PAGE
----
Join our Mailing List

"On my part, I remain committed to the process of dialogue. It is my firm belief that dialogue and a willingness to look with honesty and clarity at the reality of Tibet can lead us to a viable solution."

A way of paying tribute to Penor Rinpoche

May 5, 2009

4 May 2009, 2212 hrs IST, M B Maramkal, TNN (Times of India)


BYLAKUPPE (MYSORE DIST): Hundreds of Buddhist monks, scholars and
devotees from Tibetan camps in India and other parts of the world are
making a beeline to this Tibetan settlement camp to pay their reverences
to the departed monk whose body is being preserved here at Nyingma
Monastery's golden temple since the last 31 days.

Penor Rinpoche, one of the top men in the hierarchy of Tibetan Buddhism
next to Dalai Lama died on April 3. He was heading Nyingma Monastery,
one of the four traditions and schools of thought of Tibetan Buddhism.
Nyingma thought of school of Buddhism involves itself with ancient
translations of Tibetan Buddhism and their studies. Born in Tibet in
1932, Penor Rinpoche was one of the high order Lamas to accompany Dalai
Lama to India after the Chinese intrusion of Tibet in 1959. The monk
also ran a charity foundation.

Though preserving of monks bodies is not a new phenomenon in Tibet, this
is the first time the body of a monk is being preserved in a monastery
in Karnataka and second such incident in India. Ling Rinpoche, one of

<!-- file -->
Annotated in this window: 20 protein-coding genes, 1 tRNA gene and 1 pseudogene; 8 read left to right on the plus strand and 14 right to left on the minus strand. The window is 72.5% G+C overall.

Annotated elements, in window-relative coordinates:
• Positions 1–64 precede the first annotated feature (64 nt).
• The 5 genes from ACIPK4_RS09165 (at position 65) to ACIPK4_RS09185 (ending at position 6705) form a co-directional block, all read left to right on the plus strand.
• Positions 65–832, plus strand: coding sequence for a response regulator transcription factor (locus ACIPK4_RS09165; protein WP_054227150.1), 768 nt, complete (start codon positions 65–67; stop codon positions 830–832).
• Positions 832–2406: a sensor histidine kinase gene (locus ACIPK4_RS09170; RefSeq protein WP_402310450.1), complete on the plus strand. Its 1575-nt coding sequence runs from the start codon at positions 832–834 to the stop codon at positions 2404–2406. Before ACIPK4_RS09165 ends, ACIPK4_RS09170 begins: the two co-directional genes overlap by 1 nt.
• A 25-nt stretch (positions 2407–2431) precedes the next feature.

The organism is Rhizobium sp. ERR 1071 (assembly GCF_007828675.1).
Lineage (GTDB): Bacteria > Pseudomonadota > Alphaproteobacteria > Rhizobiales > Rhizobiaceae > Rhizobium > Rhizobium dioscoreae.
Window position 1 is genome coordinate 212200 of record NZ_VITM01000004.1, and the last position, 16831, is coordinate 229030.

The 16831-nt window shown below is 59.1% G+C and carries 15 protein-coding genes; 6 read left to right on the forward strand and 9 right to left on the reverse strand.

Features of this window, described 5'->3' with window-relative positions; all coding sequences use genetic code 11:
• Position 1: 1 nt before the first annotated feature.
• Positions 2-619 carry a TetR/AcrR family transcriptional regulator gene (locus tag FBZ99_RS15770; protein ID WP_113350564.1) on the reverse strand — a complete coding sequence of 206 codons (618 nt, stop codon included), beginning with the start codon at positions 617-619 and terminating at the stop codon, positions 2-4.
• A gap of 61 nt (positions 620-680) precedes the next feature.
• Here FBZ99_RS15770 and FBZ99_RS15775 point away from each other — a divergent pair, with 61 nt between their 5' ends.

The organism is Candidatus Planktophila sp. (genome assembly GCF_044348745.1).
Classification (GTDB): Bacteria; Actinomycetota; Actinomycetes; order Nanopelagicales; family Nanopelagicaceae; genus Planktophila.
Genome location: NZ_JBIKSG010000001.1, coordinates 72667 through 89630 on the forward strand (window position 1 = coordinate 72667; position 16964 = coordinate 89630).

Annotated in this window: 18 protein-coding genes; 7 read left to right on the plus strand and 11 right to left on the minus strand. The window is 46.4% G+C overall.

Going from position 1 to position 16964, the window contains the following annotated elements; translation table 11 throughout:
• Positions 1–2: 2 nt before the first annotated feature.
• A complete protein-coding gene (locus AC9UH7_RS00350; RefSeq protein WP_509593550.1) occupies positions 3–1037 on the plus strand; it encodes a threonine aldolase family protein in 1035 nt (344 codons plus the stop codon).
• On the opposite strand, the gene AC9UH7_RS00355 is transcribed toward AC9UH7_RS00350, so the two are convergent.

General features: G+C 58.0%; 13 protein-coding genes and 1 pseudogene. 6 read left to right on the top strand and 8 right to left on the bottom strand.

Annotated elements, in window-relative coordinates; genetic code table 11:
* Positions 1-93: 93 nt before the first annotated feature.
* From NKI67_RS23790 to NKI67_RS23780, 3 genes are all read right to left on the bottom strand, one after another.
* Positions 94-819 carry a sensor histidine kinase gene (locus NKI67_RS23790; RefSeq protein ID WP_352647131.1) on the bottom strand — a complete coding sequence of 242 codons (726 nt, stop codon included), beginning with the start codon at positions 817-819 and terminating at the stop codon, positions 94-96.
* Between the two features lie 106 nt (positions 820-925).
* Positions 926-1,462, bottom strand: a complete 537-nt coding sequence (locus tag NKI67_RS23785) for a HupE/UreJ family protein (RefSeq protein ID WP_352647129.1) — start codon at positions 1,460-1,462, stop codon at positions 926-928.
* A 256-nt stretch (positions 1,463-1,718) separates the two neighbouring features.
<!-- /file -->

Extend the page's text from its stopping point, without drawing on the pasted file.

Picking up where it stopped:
the religious teachers of Dalai Lama is being preserved at Dharmashala
in Himachal Pradesh for the last 20 years. One more monk's body is being
preserved in Nepal.

As per the Tibetan Buddhist tradition, bodies of monks of high order are
preserved. According to Tibetans this is done for two reasons. Firstly
to help the followers and devotees of the respective schools of thoughts
of Tibetan Buddhism to pay their homage and perform various obsequies
associated with Tibetan Buddhist traditions and secondly as a veneration
to the departed monks.

The body of Rinpoche pasted with mud has been kept at golden temple and
after various rituals and poojas it will be shifted to the first floor
and will lie in a state of rest for a year. On completion of one year,
religious heads connected with Nyingma monastery will decide whether to
cremate the body or preserve it further.

"We have used both modern techniques and Buddhist traditions and customs
to preserve the body of Penor Rinpoche to prevent it's decomposition",
Sonan Tsewang a Buddhist scholar from Nyingma Monastery revealed to the
Times of India, adding that three monks incarnated by Penor Rinpoche and
other three scholars of Nyingma thought of school based on various
parameters of Buddhism will decide whether to cremate and recover the
relics or to preserve it indefinitely. It is said that disciples of
Penor Rinpoche are spread all over the world and many are yet to visit
Bylakuppe.
CTC National Office 1425 René-Lévesque Blvd West, 3rd Floor, Montréal, Québec, Canada, H3G 1T7
T: (514) 487-0665   ctcoffice@tibet.ca
Developed by plank